If you have financial worries, then there are many steps you can take to cut back on costs. It’s important to examine your lifestyle and see if anything you consume or do can be reduced or eliminated completely. You may realise that you can save a tonne of money by quitting smoking (1). Or by cutting back on buying so many drinks at bars, pubs and clubs. Other than changing your drug-taking habits, examining the cost of what you eat is also worthwhile. People often assume that going veggie will be more expensive than a diet including meat. Perhaps this is influenced by the experience of going to expensive vegetarian or vegan restaurants. Or it could be because vegan speciality products tend to cost a lot more than their non-vegan counterparts.
But if we look at the evidence, we can see that switching to a vegetarian or vegan diet can be much cheaper, and therefore a great way to save some cash, and improve your health at the same time.
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Being frugal means going veggie
A study published in the Journal of Hunger and Environmental Nutrition suggests that vegetarians can save at least $750 a year compared to meat-eaters (2). Researchers figured this out by comparing government-recommended weekly meal plans (which include meat) with plant-based meal plans. Both meal plans were based on the cheapest brands available and totalled 2,000 calories per day.
A particularly interesting finding was that vegetarian diets maintained these savings even when expensive items such as olive oil – instead of the cheaper government-recommended canola oil – were included.
However, you may not benefit from these savings if you’re into bodybuilding. While both diets include over 50 grams of daily protein (a sufficient intake for someone weighing 165 pounds), the meatless diet had less: 60 grams versus 96 in the meat-based diet. This doesn’t necessarily mean that it’s impossible to be a vegetarian or vegan bodybuilder without spending more than a meat-eating counterpart; it just means it may not be as easy or simple.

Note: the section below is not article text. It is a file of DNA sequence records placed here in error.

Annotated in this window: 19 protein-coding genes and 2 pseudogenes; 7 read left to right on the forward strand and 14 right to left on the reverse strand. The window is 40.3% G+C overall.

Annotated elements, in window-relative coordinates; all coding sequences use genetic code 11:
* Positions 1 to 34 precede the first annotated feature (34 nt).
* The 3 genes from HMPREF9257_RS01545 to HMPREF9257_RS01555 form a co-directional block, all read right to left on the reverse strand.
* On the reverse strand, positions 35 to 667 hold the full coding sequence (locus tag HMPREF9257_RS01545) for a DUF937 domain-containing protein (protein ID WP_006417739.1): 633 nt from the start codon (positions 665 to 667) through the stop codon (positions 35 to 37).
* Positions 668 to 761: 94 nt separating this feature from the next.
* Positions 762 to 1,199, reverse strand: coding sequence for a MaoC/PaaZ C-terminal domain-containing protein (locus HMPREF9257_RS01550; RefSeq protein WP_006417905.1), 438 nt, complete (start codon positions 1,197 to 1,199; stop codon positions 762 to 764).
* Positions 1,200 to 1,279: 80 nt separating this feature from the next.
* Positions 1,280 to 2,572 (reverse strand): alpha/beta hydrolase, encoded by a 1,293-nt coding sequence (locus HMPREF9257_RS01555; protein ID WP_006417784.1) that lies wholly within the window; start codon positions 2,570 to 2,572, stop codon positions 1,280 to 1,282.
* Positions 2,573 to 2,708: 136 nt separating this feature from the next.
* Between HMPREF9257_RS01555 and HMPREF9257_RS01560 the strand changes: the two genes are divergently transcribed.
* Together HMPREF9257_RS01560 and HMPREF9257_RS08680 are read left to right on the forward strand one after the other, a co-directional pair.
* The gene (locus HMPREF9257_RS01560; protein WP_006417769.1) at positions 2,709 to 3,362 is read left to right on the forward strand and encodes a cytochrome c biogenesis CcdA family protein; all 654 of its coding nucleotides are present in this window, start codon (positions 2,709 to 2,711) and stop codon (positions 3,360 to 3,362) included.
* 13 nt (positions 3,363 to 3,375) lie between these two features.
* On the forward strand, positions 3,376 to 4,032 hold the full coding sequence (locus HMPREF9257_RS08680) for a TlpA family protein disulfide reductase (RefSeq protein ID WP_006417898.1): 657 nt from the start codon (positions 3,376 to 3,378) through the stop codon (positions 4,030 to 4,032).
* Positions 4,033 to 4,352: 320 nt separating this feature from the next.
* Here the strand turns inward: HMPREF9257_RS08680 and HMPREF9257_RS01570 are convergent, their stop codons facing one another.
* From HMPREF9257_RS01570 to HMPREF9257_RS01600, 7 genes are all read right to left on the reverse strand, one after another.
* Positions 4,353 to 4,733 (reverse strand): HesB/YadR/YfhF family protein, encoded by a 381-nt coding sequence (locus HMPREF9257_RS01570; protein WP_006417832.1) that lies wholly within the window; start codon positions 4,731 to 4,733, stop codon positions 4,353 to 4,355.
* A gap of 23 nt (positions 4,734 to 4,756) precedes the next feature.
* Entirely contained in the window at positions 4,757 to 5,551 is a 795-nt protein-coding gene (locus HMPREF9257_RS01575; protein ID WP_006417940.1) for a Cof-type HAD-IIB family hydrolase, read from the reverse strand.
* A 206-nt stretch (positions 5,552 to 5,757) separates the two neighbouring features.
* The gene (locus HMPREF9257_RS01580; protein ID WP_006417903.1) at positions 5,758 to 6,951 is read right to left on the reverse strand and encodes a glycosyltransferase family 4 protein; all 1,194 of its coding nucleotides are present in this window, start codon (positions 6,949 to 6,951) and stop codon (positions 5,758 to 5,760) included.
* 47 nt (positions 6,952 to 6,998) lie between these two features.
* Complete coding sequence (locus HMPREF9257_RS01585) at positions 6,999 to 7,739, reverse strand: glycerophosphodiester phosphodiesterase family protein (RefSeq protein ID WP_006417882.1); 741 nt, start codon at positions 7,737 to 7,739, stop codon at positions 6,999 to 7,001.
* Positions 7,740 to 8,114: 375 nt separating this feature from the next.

People may be under the impression that vegetarian and vegan diets must be more expensive because they include more fruits, vegetables and whole grains. Yet, as this study demonstrates, this isn’t the case. This would probably be true if you were sticking to organic produce, but if you’re buying the cheapest items available, it looks like going veggie is the best way to save money. Or is it? Cutting out all animal products may be an even cheaper option.
Saying no to dairy and eggs as well
With some hypothetical meal plans, it turns out that, if the savings are consistent, a vegan could save nearly $1,280 a year compared to a meat-eater (3). A hypothetical vegan meal plan for the day was also cheaper than the vegetarian version. It is possible to lead a non-vegetarian life on a budget (you could eat at cheap chicken shops every day). And you can clearly eat expensively as a vegan (if you eat out at artisan raw vegan restaurants all the time).
The general trend, though, is that the most inexpensive foods are plant-based, like carrots, oatmeal and rice. Plant proteins and beans tend to be much cheaper than their equivalents in animal protein. The cheapest cuts of beef are about $3 to $4 per pound, whereas lentils and dried beans can be less than $1 per pound; and tofu is less than $2 per pound. Again, this relates to the cheapest brands – you can certainly find tofu products that are expensive.
What’s also appealing about a cheap vegan diet is that it can actually be healthier than a more expensive vegan diet. This is because vegan processed food, such as soy hot dogs or pre-packaged veggie burgers, can be expensive; and not as healthy as, say, eating tofu instead.
So if you find that you’re struggling to budget and save money, there are certainly some useful apps out there that can help you. And spending less on drinking, eating out, entertainment and clothes could be necessary. But don’t underestimate the saving potential of dietary change as well. Going veggie will save you a lot. Going vegan could save you even more. Try it for yourself. You may even find that you feel a lot better as a result.
About the author: Sam Woolfe @samwoolfe
I’m currently a Writer at The Canary, covering issues relating to the food industry, drugs, health, well-being and nutrition. I’m also a Blogger for Inspiring Interns, where I offer careers advice for graduates. If you have a story you want me to cover, drop me a message on Twitter (@samwoolfe). You can also check out my travel blog (samreflectsontravel.com) and personal blog (www.samwoolfe.com) to read my articles on philosophy, psychology, and more opinion-related content.